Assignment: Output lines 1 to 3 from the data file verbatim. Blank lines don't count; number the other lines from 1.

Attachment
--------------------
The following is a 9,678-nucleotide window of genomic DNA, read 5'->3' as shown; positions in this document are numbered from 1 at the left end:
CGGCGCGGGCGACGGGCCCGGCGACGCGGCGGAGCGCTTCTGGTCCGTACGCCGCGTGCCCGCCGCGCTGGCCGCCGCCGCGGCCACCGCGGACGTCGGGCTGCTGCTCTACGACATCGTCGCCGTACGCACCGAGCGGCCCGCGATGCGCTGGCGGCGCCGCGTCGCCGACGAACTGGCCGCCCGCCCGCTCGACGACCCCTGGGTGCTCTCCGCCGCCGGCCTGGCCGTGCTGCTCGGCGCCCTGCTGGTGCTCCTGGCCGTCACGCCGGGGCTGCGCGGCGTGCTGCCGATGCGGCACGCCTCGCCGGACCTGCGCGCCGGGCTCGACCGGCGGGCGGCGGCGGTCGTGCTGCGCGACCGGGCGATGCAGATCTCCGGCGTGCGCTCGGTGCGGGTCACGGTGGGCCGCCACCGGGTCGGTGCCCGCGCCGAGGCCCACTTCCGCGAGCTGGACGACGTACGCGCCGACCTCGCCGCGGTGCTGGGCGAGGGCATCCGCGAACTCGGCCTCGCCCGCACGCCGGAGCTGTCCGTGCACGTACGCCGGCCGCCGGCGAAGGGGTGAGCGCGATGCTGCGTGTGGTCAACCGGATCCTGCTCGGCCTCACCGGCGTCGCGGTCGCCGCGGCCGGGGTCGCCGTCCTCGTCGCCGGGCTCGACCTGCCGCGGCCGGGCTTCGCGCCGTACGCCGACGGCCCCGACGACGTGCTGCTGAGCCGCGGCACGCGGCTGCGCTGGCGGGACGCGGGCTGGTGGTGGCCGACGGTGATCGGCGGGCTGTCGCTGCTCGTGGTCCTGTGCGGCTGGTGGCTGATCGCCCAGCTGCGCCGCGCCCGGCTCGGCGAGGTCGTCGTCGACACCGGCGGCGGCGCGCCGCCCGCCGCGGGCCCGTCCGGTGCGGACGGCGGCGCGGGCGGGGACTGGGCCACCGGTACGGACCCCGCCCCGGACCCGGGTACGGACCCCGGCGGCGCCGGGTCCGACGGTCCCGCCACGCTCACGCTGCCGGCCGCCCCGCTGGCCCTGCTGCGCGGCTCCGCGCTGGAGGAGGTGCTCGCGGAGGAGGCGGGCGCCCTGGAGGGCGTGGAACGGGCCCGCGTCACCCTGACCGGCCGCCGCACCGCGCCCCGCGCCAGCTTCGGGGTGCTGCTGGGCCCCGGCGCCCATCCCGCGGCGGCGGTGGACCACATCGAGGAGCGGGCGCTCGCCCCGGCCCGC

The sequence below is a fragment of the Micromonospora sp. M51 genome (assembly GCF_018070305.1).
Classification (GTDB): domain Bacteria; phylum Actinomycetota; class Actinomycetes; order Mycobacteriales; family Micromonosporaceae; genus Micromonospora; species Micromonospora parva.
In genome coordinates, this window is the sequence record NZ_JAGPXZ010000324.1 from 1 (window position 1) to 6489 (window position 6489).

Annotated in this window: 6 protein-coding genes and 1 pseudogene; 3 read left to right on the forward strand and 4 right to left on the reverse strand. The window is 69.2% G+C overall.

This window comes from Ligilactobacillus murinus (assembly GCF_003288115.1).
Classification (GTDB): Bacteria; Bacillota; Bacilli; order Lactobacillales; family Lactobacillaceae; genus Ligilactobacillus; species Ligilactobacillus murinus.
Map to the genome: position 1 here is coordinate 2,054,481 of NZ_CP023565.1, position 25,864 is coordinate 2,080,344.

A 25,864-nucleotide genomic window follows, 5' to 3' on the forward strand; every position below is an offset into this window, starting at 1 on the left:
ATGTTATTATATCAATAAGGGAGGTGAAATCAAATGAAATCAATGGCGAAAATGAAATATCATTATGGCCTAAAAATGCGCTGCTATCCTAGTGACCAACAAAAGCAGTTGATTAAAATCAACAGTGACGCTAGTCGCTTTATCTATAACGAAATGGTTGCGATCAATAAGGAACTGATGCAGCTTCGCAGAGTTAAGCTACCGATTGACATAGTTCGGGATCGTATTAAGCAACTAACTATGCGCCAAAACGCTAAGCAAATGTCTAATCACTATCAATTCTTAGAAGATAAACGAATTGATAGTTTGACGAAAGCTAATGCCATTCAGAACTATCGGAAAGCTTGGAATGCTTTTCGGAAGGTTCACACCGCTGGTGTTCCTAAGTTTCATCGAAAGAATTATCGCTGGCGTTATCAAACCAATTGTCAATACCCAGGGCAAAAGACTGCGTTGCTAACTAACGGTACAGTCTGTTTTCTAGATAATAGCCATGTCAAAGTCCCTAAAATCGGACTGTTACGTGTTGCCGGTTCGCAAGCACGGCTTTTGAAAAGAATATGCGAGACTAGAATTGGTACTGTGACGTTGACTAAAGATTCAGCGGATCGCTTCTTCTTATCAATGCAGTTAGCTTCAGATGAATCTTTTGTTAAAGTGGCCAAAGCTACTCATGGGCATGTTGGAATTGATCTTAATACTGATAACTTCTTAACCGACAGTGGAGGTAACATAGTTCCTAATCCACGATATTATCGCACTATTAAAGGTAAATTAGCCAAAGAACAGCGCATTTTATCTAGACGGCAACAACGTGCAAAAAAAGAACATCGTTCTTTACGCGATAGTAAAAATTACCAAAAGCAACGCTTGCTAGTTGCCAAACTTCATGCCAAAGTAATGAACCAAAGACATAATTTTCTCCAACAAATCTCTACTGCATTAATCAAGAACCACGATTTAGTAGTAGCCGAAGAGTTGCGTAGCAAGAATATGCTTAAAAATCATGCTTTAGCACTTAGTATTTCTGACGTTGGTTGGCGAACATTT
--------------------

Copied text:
The following is a 9,678-nucleotide window of genomic DNA, read 5'->3' as shown; positions in this document are numbered from 1 at the left end:
CGGCGCGGGCGACGGGCCCGGCGACGCGGCGGAGCGCTTCTGGTCCGTACGCCGCGTGCCCGCCGCGCTGGCCGCCGCCGCGGCCACCGCGGACGTCGGGCTGCTGCTCTACGACATCGTCGCCGTACGCACCGAGCGGCCCGCGATGCGCTGGCGGCGCCGCGTCGCCGACGAACTGGCCGCCCGCCCGCTCGACGACCCCTGGGTGCTCTCCGCCGCCGGCCTGGCCGTGCTGCTCGGCGCCCTGCTGGTGCTCCTGGCCGTCACGCCGGGGCTGCGCGGCGTGCTGCCGATGCGGCACGCCTCGCCGGACCTGCGCGCCGGGCTCGACCGGCGGGCGGCGGCGGTCGTGCTGCGCGACCGGGCGATGCAGATCTCCGGCGTGCGCTCGGTGCGGGTCACGGTGGGCCGCCACCGGGTCGGTGCCCGCGCCGAGGCCCACTTCCGCGAGCTGGACGACGTACGCGCCGACCTCGCCGCGGTGCTGGGCGAGGGCATCCGCGAACTCGGCCTCGCCCGCACGCCGGAGCTGTCCGTGCACGTACGCCGGCCGCCGGCGAAGGGGTGAGCGCGATGCTGCGTGTGGTCAACCGGATCCTGCTCGGCCTCACCGGCGTCGCGGTCGCCGCGGCCGGGGTCGCCGTCCTCGTCGCCGGGCTCGACCTGCCGCGGCCGGGCTTCGCGCCGTACGCCGACGGCCCCGACGACGTGCTGCTGAGCCGCGGCACGCGGCTGCGCTGGCGGGACGCGGGCTGGTGGTGGCCGACGGTGATCGGCGGGCTGTCGCTGCTCGTGGTCCTGTGCGGCTGGTGGCTGATCGCCCAGCTGCGCCGCGCCCGGCTCGGCGAGGTCGTCGTCGACACCGGCGGCGGCGCGCCGCCCGCCGCGGGCCCGTCCGGTGCGGACGGCGGCGCGGGCGGGGACTGGGCCACCGGTACGGACCCCGCCCCGGACCCGGGTACGGACCCCGGCGGCGCCGGGTCCGACGGTCCCGCCACGCTCACGCTGCCGGCCGCCCCGCTGGCCCTGCTGCGCGGCTCCGCGCTGGAGGAGGTGCTCGCGGAGGAGGCGGGCGCCCTGGAGGGCGTGGAACGGGCCCGCGTCACCCTGACCGGCCGCCGCACCGCGCCCCGCGCCAGCTTCGGGGTGCTGCTGGGCCCCGGCGCCCATCCCGCGGCGGCGGTGGACCACATCGAGGAGCGGGCGCTCGCCCCGGCCCGC

The sequence below is a fragment of the Micromonospora sp. M51 genome (assembly GCF_018070305.1).